Julian Feder as Po in the upcoming movie about a boy with autism and his newly widowed father.

'Po' Director John Asher Hopes Movie Authentically Depicts Autism

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Filmmaker John Asher operates on one principle when choosing his projects.

“You shouldn’t be making the film unless you have some sort of first-hand experience about what the story is about,” Asher says.

That wasn’t a problem for his latest project, which he produced, directed and edited. “Po” follows a recently widowed dad (Christopher Gorham) and his sixth-grade son (Julian Feder), who’s on the autism spectrum, as they learn to live without a wife and mother. Patrick, who goes by Po, is an inquisitive, imaginative boy who struggles to express his grief, and his newly single father David attempts to cope by immersing himself in his high-pressure job.

For Asher, “Po” is somewhat of a passion project. His own son Evan is on the spectrum, as are the sons of screenwriter Colin Goldman and lead actor Gorham and the daughter of composer Burt Bacharach (whom Asher met by chance on a cross-country flight). The trio and their colleagues made it their mission to make “Po,” which is based on a true story, as authentic a depiction as possible.

“Every piece of dialogue that Po had and every movement that he did was thought out and deliberated on,” Asher told The Mighty. “We really didn’t want it to feel forced, and we didn’t want to do things we’ve never seen an autistic child do before. We wanted to stay true so people who are not affected by autism can learn something from watching this film.”

Asher hopes his efforts to incorporate his son’s attributes give viewers a bit of insight into what autism is like. Actors Julian Feder and Christopher Gorham and director/producer John Asher on the set of "Po."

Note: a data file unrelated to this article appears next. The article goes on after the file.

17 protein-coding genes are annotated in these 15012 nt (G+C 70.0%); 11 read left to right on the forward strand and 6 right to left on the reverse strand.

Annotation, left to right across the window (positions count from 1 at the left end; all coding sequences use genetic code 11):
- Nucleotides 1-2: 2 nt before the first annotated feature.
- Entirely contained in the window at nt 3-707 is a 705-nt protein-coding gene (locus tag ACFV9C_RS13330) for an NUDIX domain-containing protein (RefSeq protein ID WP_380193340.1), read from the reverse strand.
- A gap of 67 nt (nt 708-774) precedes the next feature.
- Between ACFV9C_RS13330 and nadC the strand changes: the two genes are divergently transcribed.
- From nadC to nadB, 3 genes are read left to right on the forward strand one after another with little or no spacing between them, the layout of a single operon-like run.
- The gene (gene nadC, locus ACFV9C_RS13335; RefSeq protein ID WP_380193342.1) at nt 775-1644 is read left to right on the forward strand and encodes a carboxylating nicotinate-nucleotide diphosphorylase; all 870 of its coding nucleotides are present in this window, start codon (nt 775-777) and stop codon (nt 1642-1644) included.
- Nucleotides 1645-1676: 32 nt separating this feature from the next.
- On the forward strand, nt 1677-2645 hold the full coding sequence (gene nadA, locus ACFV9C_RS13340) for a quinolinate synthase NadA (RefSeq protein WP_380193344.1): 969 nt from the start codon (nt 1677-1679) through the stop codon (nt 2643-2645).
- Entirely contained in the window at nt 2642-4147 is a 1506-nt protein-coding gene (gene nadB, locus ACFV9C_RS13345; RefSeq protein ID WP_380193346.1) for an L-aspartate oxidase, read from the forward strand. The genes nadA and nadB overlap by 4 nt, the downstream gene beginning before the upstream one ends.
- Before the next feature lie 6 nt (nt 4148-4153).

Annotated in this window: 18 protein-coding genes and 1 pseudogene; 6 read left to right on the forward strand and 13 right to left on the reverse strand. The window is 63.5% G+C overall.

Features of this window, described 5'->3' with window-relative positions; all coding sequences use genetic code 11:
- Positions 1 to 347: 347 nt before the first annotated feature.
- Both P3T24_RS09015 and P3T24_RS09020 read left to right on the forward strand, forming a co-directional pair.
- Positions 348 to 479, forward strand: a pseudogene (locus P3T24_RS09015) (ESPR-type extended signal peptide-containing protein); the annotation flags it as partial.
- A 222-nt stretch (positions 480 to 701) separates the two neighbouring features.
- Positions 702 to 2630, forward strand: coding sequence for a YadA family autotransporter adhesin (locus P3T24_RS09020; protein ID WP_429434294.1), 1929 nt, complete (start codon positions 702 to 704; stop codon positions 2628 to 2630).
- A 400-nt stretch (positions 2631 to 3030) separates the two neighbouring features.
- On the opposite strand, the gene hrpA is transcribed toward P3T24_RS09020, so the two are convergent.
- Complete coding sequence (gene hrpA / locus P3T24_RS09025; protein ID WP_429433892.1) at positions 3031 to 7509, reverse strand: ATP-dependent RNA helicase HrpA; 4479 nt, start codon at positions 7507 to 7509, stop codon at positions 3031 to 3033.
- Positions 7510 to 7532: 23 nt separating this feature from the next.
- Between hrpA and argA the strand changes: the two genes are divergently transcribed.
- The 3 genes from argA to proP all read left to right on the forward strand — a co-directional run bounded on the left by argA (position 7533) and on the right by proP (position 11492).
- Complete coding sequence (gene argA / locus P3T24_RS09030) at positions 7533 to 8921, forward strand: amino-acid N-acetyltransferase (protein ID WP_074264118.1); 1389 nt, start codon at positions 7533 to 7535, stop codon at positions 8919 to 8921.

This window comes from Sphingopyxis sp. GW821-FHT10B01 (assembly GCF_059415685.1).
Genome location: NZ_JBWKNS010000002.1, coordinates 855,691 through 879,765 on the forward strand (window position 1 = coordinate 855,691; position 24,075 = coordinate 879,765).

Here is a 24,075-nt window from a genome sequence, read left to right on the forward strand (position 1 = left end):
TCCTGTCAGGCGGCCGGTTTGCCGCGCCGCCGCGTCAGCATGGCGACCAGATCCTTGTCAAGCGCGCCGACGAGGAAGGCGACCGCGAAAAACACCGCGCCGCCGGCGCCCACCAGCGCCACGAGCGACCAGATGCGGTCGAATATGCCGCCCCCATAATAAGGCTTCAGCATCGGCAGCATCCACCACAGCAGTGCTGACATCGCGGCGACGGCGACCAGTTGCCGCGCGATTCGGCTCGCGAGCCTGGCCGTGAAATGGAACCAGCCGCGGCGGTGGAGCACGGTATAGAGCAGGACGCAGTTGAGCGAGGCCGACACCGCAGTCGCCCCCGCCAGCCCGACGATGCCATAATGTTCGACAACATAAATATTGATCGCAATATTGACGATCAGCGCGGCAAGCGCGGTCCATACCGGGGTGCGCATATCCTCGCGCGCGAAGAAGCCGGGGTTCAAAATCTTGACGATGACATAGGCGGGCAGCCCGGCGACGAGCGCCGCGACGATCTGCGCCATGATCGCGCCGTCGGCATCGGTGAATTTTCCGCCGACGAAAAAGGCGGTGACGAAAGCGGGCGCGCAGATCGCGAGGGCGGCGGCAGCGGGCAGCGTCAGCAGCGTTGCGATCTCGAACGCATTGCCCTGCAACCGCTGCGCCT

“The movie is, for me, about teaching acceptance and about love — that love supersedes everything,” Asher said. “But on top of that, it’s to educate people who aren’t aware of what parents and what children of autism go through on a daily basis.”

Though the film still awaits its official release, it’s screened well, winning best picture awards at film festivals in Albuquerque, Houston (where Feder also nabbed a Rising Star award) and Palm Beach. The cast and crew received two standing ovations at the world premiere in Panama.

Still, Asher says “Po” has a difficult fight ahead of it.

“[A movie’s success] just has to do with where society is emotionally at any given time,” he told The Mighty. “That’s why making movies is a risky proposition because you never know the mood of the general public when you release a film. It’s a hard terrain right now for little movies.”

For Asher, the making of “Po,” which he has been involved in since 2005, was never about money.

“It was kind of a love letter to my son, to let him know I am aware of what he is going through, that I love him and care about him more than anything in the world.”

Follow “Po” on Facebook and Twitter.

The Mighty reviewed an advance copy of “Po” for this article.

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Ford to Launch Program Aimed at Hiring People on the Autism Spectrum

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Update: Ford Motor Company announced it will expand its pilot program in 2017 by hiring an additional 12 to 24 people on the autism spectrum. 

Ford Motor Company, in partnership with the Autism Alliance of Michigan, is launching a program designed to help people on the autism spectrum gain on-the-job work experience with Ford.